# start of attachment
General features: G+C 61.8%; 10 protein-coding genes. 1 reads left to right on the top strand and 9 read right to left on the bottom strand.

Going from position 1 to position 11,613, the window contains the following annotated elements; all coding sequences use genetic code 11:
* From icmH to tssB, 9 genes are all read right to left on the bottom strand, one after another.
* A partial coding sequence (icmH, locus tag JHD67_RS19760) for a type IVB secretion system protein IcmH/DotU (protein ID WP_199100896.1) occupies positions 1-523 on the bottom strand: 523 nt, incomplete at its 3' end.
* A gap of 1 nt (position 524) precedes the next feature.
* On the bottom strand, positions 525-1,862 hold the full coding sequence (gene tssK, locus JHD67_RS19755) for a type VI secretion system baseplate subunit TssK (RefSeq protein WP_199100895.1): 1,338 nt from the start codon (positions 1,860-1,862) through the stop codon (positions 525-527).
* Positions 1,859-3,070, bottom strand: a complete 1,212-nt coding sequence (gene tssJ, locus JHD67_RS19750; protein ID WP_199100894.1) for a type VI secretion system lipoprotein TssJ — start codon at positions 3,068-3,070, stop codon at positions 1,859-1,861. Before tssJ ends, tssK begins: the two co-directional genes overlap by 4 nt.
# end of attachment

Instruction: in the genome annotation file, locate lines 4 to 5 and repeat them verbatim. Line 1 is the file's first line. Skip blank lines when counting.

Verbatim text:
* A partial coding sequence (icmH, locus tag JHD67_RS19760) for a type IVB secretion system protein IcmH/DotU (protein ID WP_199100896.1) occupies positions 1-523 on the bottom strand: 523 nt, incomplete at its 3' end.
* A gap of 1 nt (position 524) precedes the next feature.